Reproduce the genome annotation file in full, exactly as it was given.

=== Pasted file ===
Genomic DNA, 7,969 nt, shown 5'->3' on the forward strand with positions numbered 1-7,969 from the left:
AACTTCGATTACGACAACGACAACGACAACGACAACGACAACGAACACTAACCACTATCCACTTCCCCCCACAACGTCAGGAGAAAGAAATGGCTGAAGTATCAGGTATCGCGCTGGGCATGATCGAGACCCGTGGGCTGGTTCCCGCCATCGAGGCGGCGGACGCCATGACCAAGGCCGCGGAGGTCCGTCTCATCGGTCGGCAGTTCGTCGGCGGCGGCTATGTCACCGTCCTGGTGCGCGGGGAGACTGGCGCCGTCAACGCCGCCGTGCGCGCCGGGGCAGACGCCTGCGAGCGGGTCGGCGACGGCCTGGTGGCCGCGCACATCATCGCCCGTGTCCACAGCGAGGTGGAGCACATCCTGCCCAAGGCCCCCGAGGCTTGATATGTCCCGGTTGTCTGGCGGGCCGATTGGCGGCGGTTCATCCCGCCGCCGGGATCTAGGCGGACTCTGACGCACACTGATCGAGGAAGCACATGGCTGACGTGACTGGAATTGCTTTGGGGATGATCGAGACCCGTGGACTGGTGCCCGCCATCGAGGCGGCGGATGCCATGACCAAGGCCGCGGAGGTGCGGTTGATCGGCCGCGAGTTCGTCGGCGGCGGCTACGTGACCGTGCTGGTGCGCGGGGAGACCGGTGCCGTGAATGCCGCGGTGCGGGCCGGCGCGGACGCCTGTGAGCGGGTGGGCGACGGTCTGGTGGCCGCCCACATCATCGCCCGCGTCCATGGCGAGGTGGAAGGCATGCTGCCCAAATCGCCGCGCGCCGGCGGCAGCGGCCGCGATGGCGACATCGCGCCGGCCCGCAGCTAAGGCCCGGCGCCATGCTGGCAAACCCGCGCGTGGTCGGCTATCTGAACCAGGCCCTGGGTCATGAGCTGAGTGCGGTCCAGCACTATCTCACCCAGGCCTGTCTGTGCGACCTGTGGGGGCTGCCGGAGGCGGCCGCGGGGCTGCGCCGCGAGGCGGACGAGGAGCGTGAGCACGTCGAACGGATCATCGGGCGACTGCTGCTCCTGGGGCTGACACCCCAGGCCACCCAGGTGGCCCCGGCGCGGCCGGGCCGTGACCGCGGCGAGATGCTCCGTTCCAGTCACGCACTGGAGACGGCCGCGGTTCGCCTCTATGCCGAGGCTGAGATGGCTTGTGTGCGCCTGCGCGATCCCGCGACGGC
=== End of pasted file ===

Genomic DNA, 7,969 nt, shown 5'->3' on the forward strand with positions numbered 1-7,969 from the left:
AACTTCGATTACGACAACGACAACGACAACGACAACGACAACGAACACTAACCACTATCCACTTCCCCCCACAACGTCAGGAGAAAGAAATGGCTGAAGTATCAGGTATCGCGCTGGGCATGATCGAGACCCGTGGGCTGGTTCCCGCCATCGAGGCGGCGGACGCCATGACCAAGGCCGCGGAGGTCCGTCTCATCGGTCGGCAGTTCGTCGGCGGCGGCTATGTCACCGTCCTGGTGCGCGGGGAGACTGGCGCCGTCAACGCCGCCGTGCGCGCCGGGGCAGACGCCTGCGAGCGGGTCGGCGACGGCCTGGTGGCCGCGCACATCATCGCCCGTGTCCACAGCGAGGTGGAGCACATCCTGCCCAAGGCCCCCGAGGCTTGATATGTCCCGGTTGTCTGGCGGGCCGATTGGCGGCGGTTCATCCCGCCGCCGGGATCTAGGCGGACTCTGACGCACACTGATCGAGGAAGCACATGGCTGACGTGACTGGAATTGCTTTGGGGATGATCGAGACCCGTGGACTGGTGCCCGCCATCGAGGCGGCGGATGCCATGACCAAGGCCGCGGAGGTGCGGTTGATCGGCCGCGAGTTCGTCGGCGGCGGCTACGTGACCGTGCTGGTGCGCGGGGAGACCGGTGCCGTGAATGCCGCGGTGCGGGCCGGCGCGGACGCCTGTGAGCGGGTGGGCGACGGTCTGGTGGCCGCCCACATCATCGCCCGCGTCCATGGCGAGGTGGAAGGCATGCTGCCCAAATCGCCGCGCGCCGGCGGCAGCGGCCGCGATGGCGACATCGCGCCGGCCCGCAGCTAAGGCCCGGCGCCATGCTGGCAAACCCGCGCGTGGTCGGCTATCTGAACCAGGCCCTGGGTCATGAGCTGAGTGCGGTCCAGCACTATCTCACCCAGGCCTGTCTGTGCGACCTGTGGGGGCTGCCGGAGGCGGCCGCGGGGCTGCGCCGCGAGGCGGACGAGGAGCGTGAGCACGTCGAACGGATCATCGGGCGACTGCTGCTCCTGGGGCTGACACCCCAGGCCACCCAGGTGGCCCCGGCGCGGCCGGGCCGTGACCGCGGCGAGATGCTCCGTTCCAGTCACGCACTGGAGACGGCCGCGGTTCGCCTCTATGCCGAGGCTGAGATGGCTTGTGTGCGCCTGCGCGATCCCGCGACGGC